It shouldn't be too forced, of course, but say character A is shopping at the town market. There are often many potential reasons that Character B might be there as well (going shopping, traveling through the town, looking for something s/he'd dropped earlier, anything that makes sense). But if Character B decides to s/he is lounging at home, and Character C decides s/he is in a nearby forest, etc., it's going to be a while before any of these characters are able to start interacting. But maybe Character C was gathering mushrooms to take to the market soon. This gives you an opening to get to the market if nobody else crops up around Character C.

I guess my main advice in things like this would be for players to
a) pay attention to things that are going on and look for openings that they can logically work their characters into before striking out on their own
b) be patient if they decide to do it anyway, keeping in mind that the RP does not totally revolve around their characters, ongoing events often take precedence or tie up characters, people may not know how to get their character from the situation that character's already in to another situation (nor may they wish to in some cases), etc.

As for times when things settle down into conversation, I think this is always going to happen now and again, and I don't see too much wrong with it, but some amount of action is usually necessary to keep a game afloat. I doubt there's really one solution, but it might help for people to keep their characters' doing things in mind. Even when it's my gabbiest character explaining paragraphs of information, he's not just explaining, he's perceiving the world (and while your character is not aware of my character's perceptions, this can be a way to communicate setting information from player to player - if my character spots a candle flickering, your character can react to that too), and he's physically doing stuff: pointing things out on a map, playing with the map when he's not using it, pacing, looking out a window, anything.

That's only a starting point, though. There needs to be some source of action and of conflict. Does a story go anywhere without at least one conflict? Nope, and a game won't either. Players need to think about how to advance the story, to introduce or complicate or work toward the resolution of conflicts, etc. If the RP has an overarching plot, players should be thinking about that plot and how to integrate their characters within it. If it's a sandbox RP, players should perhaps be even more invested in thinking about how to move things.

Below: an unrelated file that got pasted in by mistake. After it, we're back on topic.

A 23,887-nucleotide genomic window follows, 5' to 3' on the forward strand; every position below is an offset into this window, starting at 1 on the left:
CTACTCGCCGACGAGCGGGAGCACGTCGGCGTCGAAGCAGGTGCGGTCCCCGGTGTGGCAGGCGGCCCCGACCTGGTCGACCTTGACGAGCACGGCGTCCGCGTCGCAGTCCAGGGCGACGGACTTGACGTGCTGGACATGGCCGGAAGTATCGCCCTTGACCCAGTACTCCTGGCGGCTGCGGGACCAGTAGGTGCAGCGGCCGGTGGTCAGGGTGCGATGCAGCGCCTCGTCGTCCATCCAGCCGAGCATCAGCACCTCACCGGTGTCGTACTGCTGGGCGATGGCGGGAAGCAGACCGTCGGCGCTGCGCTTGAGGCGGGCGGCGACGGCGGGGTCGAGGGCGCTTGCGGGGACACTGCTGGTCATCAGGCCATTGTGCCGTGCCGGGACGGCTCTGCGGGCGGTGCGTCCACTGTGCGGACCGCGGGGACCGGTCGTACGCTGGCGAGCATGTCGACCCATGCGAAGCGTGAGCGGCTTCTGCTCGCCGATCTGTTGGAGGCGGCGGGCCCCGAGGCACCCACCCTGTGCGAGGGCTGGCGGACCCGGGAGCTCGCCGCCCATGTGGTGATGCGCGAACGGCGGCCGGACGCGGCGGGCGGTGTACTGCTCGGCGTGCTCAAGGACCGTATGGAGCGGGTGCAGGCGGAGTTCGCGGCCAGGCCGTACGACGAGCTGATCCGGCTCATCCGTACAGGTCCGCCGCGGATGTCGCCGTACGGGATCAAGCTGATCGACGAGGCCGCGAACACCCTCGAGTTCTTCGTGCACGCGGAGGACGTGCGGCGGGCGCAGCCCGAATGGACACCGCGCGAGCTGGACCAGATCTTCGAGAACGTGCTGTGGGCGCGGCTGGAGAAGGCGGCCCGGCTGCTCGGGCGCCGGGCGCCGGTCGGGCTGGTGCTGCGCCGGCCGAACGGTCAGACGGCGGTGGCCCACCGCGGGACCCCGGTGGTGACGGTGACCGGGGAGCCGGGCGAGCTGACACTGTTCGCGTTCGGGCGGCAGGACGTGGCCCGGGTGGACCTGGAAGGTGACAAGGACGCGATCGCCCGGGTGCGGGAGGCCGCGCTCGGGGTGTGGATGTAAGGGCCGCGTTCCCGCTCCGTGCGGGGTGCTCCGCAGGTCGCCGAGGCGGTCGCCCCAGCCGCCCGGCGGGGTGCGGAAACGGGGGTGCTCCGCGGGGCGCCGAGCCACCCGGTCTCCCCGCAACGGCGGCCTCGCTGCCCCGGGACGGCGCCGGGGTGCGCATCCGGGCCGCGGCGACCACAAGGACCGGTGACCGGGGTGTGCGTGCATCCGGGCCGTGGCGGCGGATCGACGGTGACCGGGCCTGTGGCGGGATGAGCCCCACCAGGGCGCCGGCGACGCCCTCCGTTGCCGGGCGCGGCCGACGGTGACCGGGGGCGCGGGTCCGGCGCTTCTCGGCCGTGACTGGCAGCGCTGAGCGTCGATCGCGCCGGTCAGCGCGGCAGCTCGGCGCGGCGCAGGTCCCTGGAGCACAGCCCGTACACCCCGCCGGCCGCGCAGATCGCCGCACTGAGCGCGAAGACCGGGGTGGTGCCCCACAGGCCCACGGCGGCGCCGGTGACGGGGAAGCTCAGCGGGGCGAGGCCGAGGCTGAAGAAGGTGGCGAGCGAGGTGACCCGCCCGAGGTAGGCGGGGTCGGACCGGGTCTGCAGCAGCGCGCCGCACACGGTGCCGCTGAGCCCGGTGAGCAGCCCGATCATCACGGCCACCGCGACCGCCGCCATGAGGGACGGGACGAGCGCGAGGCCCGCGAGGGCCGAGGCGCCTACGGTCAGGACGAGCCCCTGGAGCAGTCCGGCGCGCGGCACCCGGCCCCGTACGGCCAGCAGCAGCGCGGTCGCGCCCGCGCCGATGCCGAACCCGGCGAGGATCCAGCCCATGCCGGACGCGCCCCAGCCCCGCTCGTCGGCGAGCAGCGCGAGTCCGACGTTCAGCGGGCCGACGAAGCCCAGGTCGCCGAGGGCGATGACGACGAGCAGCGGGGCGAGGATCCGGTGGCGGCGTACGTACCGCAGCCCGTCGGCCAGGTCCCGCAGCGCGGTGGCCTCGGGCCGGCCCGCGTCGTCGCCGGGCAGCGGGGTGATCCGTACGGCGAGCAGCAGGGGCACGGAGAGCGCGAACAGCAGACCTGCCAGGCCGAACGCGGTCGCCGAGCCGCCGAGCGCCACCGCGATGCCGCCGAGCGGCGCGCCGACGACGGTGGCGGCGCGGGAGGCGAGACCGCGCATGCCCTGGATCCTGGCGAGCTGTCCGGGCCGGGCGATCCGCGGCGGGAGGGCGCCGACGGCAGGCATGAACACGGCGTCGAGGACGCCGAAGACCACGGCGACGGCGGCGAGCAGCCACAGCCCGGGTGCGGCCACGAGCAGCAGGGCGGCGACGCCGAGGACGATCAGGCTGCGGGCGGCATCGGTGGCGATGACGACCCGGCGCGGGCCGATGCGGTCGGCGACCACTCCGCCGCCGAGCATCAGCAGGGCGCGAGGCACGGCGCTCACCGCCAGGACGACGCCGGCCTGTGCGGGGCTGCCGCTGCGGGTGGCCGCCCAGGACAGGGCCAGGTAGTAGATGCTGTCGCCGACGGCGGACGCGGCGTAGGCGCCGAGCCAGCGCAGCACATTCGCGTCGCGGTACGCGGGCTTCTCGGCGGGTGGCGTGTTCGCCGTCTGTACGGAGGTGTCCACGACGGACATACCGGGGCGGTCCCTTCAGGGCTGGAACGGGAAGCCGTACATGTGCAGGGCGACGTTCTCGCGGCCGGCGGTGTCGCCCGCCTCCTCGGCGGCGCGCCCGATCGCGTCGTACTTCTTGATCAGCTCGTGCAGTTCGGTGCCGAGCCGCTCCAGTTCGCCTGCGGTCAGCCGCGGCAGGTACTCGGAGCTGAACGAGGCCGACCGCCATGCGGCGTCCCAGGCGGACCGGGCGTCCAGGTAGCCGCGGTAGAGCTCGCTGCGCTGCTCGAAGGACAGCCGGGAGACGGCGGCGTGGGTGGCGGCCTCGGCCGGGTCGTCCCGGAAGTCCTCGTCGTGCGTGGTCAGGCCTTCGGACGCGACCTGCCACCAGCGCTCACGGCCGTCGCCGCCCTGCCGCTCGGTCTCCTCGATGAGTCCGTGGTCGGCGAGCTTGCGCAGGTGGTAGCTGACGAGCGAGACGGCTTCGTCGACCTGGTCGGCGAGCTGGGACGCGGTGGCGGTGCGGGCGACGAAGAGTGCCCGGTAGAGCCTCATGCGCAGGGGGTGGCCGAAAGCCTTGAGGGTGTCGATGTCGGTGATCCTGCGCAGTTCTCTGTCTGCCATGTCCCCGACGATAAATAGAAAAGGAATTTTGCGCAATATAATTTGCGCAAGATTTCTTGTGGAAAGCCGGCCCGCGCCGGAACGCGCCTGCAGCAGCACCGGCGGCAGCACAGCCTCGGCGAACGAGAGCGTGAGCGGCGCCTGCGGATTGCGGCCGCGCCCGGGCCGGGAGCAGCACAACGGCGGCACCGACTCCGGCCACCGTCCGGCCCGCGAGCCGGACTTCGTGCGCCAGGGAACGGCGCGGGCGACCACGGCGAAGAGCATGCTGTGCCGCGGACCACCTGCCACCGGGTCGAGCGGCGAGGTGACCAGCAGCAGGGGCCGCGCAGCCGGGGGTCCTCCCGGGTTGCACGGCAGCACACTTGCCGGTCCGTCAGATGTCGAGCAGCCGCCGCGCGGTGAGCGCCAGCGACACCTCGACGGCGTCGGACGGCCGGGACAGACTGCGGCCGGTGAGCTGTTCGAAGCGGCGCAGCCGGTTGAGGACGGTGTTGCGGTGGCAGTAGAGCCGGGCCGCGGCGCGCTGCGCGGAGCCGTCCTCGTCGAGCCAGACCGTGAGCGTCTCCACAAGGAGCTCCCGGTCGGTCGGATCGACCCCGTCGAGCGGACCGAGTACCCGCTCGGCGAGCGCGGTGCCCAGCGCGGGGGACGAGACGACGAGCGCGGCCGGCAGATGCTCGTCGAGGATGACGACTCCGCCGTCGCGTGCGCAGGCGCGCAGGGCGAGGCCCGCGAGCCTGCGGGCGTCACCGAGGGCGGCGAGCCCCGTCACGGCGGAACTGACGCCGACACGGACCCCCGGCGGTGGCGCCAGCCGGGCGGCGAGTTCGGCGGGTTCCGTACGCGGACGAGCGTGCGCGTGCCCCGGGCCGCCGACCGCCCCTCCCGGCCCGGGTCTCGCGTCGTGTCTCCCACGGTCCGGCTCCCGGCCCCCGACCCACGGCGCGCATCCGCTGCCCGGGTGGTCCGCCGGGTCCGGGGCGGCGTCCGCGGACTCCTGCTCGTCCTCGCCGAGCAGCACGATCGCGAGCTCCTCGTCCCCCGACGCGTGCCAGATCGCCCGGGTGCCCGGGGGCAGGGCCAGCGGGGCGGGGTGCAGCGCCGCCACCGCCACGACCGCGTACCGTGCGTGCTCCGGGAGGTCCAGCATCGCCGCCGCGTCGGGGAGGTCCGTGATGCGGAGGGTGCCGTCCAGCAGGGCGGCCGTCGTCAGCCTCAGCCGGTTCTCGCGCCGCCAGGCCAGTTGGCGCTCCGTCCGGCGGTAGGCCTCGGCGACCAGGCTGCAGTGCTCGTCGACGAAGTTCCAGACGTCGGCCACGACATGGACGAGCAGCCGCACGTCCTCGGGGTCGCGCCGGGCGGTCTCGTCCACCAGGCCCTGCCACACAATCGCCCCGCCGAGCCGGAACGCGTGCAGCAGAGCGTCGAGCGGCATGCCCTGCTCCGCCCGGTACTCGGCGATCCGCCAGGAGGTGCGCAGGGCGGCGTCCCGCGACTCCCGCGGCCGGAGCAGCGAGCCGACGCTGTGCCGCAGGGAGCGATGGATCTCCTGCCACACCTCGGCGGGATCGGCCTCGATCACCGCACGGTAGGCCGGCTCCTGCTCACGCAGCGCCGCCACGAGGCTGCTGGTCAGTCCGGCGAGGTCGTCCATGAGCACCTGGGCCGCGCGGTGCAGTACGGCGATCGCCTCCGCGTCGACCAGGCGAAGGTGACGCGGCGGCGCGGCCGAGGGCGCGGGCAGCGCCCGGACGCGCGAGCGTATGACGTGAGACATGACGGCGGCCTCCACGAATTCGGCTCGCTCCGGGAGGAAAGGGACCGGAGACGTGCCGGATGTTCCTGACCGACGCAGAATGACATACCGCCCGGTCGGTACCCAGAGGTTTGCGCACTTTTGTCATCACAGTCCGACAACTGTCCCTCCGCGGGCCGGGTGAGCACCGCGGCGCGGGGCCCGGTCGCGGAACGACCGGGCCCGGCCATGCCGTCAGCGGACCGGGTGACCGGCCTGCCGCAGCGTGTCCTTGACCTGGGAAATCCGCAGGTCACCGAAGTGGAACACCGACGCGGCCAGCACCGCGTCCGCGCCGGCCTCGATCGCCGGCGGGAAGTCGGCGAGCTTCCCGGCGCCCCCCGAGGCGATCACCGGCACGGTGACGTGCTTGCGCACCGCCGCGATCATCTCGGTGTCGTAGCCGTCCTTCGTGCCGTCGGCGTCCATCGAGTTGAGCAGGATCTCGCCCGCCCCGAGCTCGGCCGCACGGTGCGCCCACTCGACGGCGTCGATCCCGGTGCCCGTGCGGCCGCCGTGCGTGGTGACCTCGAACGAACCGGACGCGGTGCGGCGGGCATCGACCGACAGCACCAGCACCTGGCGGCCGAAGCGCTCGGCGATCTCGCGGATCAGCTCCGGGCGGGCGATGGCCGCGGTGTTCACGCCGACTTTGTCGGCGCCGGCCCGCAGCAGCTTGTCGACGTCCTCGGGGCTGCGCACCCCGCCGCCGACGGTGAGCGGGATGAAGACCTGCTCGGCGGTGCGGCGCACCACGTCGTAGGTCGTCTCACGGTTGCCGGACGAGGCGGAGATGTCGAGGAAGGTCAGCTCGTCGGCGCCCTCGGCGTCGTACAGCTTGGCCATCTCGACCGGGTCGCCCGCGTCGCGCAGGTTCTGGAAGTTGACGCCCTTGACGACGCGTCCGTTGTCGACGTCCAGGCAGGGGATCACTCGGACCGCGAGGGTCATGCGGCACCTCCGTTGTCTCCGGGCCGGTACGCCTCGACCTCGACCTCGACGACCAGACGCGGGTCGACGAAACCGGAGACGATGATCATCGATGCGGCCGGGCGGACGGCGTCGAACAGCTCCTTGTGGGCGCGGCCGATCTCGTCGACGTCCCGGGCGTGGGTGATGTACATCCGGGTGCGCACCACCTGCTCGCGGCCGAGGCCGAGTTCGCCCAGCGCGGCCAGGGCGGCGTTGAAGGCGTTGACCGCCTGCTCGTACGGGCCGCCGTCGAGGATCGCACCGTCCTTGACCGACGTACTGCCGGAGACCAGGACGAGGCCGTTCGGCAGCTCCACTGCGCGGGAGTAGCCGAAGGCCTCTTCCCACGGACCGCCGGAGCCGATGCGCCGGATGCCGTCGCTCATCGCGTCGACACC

And not only do characters need to do stuff, things need to happen (oh so vague, I know). Players (or at least the GM, depending upon the style of game, e.g. playing a very loose, open freeform RP vs. playing a D&D campaign) should not be afraid to mess around with things beyond their character's control. NPCs can be brought in to complicate things (a dog darts out of an alley and starts growling at the characters) the weather can change (ex. a sudden downpour, especially if none of the characters were expecting rain), the environment in general can pose problems (ex. there's a root sticking out of the ground and your character doesn't see it, so s/he trips), etc.

What you're describing is usually termed godmoding or powerplaying, f0x, and it definitely goes against common RP etiquette. I figure such things would be addressed elsewhere in a guide (if not, it definitely would deserve a mention here).

What awesome posts, Marionette and Fox! I agree wholeheartedly with everything you've said.

As for solutions... make things happen. Even if it's some small RP without a DM/Rah/mediator to push a major plot or something, you can still do things. The examples Marionette gave is perfect. Tripping over a root can lead to the other character helping yours to an infirmary, with more complications along the way, or something. Making your character get sick is another way of creating something interesting to talk about. Maybe they bought or stole a cool new shiny item that other players are going to ask about.

Giving your character a healthy set of weaknesses/flaws is a FANTASTIC way to create tension and action in a roleplay. Put your character in a setting where they don't know the language! Put them in a bar when they're a horrible alcoholic! Find a feline to RP with when your character is allergic to cats! Your character's flaws are there as much to create cool roleplays as they are to balance your character's strengths. If you never make some fun out of their flaws, then what good are they? :P